Baptists and the American Civil War: June 10, 1863

confederatesoldiersReaders of Southern Baptist newspapers are, by now, fed a steady diet of news regarding the religious condition of the Confederate army, and this week is no exception, as an article in today’s North Carolina Baptist Biblical Recorder testifies.

The letters, which we have been publishing for weeks, will give our readers some notion of the religious condition of portions of our army. It is indeed cheering and encouraging. From private letters, and from our exchanges, we learn that a similar state of things exist in almost every quarter where our forces are gathered together.–From Virginia, the South, the West and the South West, the indications of the Spirit’s presence among our soldiers are felt and acknowledged. The good work had begun, before the late active movements, and so far from checking or impeding it they only seemed to deepen and widen it. Chaplains, Colporters, Missionaries, and the soldiers themselves, concur in their testimony on this point. Men who have been open, God-defying sinners have become changed and serious in their deportment; those who have been careless and indifferent have, in many cases, manifested a deep interest in spiritual things; and those who have stood without flinching amid the fury of the battle storm have been made to tremble under the apprehension of God’s wrath, and been led to the Saviour of sinners.

Such a state of things is, so far as we know, without a parallel in the annals of the world. Hitherto the army has been considered the school for every vice, and the sure road to ruin, and it has perhaps deserved the reputation it bore. How cheering now to find it the school of Christ where thousands are being taught and made to feel as they never have been before, and are not only fighting the battles of their country, but are also enlisting as good soldiers under the great “Captain of our Salvation.” The preaching of the word in their lonely and trying condition, and the sterner preaching of the battle-field, accompanied by the prayers of loved ones far away have, with the blessing of God, awakened in them a spirit to which they have hitherto, been strangers.

This intelligence will carry joy to the heart of every christian patriot, feeling deeply solicitous, as he must do for the spiritual welfare of the soldiers in their exposed condition, and knowing that the destinies of our country through the coming years depend so much on them. How much more cheering will it be to the thousands of yearning hearts all over the country, that have sent forth their husbands and sons and brothers to maintain the cause of right and justice against oppression and brutal tyranny. The assurance that their loved ones are safe amid the contaminating and hardening influences to which they are exposed, that they will reform[?] the scene of their dangers and hardships and heroic deeds, possessed not only of a nation’s love and gratitude, but also of immortal life; or if they must fall, in the confusion and carnage of the battle field or in the dreary hospital, that they are not lost, but gone before, to a realm where sorry and parting are unknown, will kindle a joy too big for utterance.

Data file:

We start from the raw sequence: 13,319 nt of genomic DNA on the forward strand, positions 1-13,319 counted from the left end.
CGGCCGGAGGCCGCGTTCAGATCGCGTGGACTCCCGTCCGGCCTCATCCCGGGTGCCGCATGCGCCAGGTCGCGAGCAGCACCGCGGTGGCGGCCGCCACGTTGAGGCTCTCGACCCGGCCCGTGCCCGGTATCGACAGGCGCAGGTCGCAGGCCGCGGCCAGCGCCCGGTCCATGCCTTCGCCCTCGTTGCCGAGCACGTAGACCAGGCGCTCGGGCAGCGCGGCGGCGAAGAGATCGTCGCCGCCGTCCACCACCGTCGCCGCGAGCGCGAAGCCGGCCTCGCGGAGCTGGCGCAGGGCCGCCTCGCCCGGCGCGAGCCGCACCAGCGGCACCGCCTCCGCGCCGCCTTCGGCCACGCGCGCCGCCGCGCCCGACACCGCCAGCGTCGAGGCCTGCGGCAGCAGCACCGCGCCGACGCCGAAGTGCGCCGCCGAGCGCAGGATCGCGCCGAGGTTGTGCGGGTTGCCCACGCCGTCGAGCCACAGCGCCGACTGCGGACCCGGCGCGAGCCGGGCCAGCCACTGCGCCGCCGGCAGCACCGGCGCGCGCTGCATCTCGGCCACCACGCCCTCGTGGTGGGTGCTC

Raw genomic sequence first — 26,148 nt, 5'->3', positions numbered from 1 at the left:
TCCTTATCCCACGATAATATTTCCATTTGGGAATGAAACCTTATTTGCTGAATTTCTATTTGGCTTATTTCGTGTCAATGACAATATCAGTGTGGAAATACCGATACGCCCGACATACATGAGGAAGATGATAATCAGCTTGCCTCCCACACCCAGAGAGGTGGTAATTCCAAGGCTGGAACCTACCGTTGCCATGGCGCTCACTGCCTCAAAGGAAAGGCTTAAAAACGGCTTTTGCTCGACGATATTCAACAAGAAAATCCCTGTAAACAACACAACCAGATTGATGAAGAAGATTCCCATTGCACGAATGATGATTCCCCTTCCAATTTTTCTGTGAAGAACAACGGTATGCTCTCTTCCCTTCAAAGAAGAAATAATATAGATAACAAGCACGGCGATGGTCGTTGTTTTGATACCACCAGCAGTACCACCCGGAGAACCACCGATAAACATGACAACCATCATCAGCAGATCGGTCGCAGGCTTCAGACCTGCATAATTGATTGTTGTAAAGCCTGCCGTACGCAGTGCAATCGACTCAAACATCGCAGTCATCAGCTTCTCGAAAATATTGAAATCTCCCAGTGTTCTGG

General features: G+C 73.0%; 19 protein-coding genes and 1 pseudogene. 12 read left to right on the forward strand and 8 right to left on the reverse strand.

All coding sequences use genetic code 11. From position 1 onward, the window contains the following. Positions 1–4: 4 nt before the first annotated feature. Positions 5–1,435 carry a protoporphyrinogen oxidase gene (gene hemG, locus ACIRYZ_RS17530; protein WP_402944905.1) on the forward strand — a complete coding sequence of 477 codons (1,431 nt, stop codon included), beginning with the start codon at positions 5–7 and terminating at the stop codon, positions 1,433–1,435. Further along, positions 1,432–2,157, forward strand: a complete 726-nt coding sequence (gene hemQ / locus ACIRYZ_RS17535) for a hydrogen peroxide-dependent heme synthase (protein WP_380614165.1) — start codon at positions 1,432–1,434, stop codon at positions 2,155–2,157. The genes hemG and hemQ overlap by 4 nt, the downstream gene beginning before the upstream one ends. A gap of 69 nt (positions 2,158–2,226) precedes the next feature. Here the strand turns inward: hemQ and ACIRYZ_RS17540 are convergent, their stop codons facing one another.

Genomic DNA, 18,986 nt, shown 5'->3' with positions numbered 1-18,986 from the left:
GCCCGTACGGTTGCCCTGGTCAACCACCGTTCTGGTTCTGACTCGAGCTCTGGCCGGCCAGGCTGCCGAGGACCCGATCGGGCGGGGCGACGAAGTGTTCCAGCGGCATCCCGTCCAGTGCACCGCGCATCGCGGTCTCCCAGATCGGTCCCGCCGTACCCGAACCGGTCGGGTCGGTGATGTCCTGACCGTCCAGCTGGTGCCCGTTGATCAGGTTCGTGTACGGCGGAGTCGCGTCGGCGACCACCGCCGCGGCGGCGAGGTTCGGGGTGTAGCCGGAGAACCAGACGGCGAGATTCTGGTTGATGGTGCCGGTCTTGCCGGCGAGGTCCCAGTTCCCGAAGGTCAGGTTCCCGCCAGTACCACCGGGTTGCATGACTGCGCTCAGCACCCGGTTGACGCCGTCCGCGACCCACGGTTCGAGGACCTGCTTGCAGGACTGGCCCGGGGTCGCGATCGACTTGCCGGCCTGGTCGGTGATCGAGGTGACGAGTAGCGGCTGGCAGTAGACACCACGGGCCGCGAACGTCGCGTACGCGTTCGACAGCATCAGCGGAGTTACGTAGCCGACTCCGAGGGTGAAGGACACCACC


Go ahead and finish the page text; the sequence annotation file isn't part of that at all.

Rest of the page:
Let us be stimulated by these things to redouble our efforts and our prayers in behalf of the soldiers. Let us labor and pray for a still greater outpouring of God’s spirit on them. Let it also lead to increased confidence in Him for the state of our country.–He has done so much for us since the commencement of this unhappy struggle; has shielded us from so many dangers and crowned us with so many blessings, and has given us at last, so great a manifestation of His favor, that we must surely trust Him for the future, even though He should seem, for a time, to withdraw His face from us.–Let us also hope that this gracious work in the army will exert a reflex influence on the churches at home, until the whole country shall be made to feel its influence.

Source: J. D. Hufham, “Religion in the Army”, Biblical Recorder, June 10, 1863 (link)